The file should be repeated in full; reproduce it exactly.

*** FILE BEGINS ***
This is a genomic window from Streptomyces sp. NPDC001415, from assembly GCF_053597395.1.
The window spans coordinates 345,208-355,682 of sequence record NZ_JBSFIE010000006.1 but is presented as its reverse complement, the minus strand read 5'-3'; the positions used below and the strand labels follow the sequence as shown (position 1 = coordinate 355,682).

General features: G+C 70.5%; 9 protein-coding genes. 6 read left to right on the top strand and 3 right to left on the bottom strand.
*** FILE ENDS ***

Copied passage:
This is a genomic window from Streptomyces sp. NPDC001415, from assembly GCF_053597395.1.
The window spans coordinates 345,208-355,682 of sequence record NZ_JBSFIE010000006.1 but is presented as its reverse complement, the minus strand read 5'-3'; the positions used below and the strand labels follow the sequence as shown (position 1 = coordinate 355,682).

General features: G+C 70.5%; 9 protein-coding genes. 6 read left to right on the top strand and 3 right to left on the bottom strand.